Organizing Around Ethernet

High-tech vendors large and small banded together this week to make Ethernet the high-speed interconnect technology of choice.

The Ethernet Alliance, which includes all IEEE 802 Ethernet standards, will help companies increase acceptance and put Ethernet products on the market faster.

Founding members of the alliance include 3Com, ADC, Agere Systems, AMCC, Aquantia, Broadcom, Force10 Networks, Foundry Networks, Intel, Lawrence Berkeley Labs, Pioneer Corporation, Quake Technologies, Samsung, Sun Microsystems, Tehuti Networks, Tyco Electronics, The University of New Hampshire Interoperability Laboratory (UNH-IOL) and Xilinx.

The group will focus on Ethernet technology incubation, interoperability demonstrations and education. To promote these, the Ethernet Alliance has started the incubation process for 100 Gigabit Ethernet, among other tasks.

Ethernet has been around for years, so why forge a group now?

Blaine Kohl, vice president of marketing for the Ethernet Alliance and Tehuti Networks, said the founding companies had already formed several one-off alliances to promote technologies like one and ten Gigabit Ethernet.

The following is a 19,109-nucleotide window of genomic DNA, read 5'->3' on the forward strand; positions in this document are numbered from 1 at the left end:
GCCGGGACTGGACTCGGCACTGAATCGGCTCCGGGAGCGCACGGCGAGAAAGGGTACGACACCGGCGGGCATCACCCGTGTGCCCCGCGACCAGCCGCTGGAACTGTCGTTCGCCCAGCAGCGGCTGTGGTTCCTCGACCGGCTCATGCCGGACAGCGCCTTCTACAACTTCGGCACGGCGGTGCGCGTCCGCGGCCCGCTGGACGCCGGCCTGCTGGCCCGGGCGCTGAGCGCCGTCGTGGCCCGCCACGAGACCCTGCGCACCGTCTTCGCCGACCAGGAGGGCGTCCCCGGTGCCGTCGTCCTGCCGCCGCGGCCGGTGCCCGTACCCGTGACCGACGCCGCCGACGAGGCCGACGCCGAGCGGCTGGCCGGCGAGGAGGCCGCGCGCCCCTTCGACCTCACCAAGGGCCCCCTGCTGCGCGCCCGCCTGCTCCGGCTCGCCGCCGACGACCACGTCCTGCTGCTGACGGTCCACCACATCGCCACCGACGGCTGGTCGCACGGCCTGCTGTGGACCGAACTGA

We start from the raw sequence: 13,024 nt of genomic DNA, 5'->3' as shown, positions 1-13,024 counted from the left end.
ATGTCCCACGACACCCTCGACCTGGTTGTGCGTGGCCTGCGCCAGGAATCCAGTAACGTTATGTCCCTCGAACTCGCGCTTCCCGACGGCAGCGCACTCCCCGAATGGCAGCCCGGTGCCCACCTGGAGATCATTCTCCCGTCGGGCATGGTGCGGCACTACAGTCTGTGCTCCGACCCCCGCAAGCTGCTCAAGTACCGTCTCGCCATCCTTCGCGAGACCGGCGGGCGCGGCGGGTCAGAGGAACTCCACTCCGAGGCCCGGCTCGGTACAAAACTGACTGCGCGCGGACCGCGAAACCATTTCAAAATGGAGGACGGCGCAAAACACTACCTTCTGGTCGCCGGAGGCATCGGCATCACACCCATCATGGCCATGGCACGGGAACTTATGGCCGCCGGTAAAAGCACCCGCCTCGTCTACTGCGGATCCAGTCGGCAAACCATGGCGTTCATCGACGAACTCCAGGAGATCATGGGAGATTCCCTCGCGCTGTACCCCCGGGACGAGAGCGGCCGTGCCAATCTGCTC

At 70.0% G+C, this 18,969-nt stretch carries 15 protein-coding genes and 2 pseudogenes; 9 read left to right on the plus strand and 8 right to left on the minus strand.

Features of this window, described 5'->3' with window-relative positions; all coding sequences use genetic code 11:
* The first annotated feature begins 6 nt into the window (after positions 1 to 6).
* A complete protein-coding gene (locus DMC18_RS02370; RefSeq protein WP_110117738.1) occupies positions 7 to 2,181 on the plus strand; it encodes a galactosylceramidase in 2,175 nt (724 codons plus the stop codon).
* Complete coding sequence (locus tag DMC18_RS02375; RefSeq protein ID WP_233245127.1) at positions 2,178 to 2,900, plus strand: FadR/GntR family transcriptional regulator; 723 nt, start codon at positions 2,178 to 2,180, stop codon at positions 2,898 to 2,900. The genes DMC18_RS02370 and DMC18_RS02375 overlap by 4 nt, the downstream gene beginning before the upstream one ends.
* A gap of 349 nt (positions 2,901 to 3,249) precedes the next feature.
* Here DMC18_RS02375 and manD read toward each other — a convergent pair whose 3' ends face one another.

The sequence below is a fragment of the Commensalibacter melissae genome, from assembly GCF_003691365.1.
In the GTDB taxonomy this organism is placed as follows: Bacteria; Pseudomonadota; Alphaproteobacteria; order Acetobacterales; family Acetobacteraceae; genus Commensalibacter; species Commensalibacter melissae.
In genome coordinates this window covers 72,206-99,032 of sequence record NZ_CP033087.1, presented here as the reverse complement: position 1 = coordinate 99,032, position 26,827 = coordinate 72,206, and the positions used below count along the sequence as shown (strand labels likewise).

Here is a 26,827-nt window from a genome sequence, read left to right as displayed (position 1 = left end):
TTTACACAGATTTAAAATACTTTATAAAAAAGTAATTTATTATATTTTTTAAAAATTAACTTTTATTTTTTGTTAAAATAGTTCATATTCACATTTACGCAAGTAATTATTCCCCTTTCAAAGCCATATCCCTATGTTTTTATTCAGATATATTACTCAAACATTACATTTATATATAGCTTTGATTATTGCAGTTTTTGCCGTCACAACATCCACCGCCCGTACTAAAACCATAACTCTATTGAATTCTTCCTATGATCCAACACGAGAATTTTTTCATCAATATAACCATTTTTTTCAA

However, each time the ad-hoc group would incorporate a new technology and demonstrate interoperability, it would shut the group down when the work was completed, she said.

The companies who provide Ethernet technology thought they would be better served by an ongoing, stable organization to use resources more efficiently.

“It became obvious that this was a much better way of going about the effort than doing these ad-hoc, solely-focused type of alliances,” Kohl said.

For example, the Ethernet Alliance might remove the barrier of start-up and organizational issues that surround individually driven efforts.

From the list of founding members, one could pick a few companies that should perhaps contribute to the alliance, but none is so blatantly absent as Cisco Systems, which has developed its share of network switches based on Ethernet.

Cisco has made it clear that it also focuses on InfiniBand technology, a more powerful alternative to Gigabit Ethernet in the wake of its acquisition of Topspin Communications.

Kohl refused to comment on why Cisco isn’t a founding member, although she said the alliance will be announcing additional members in the next few days.

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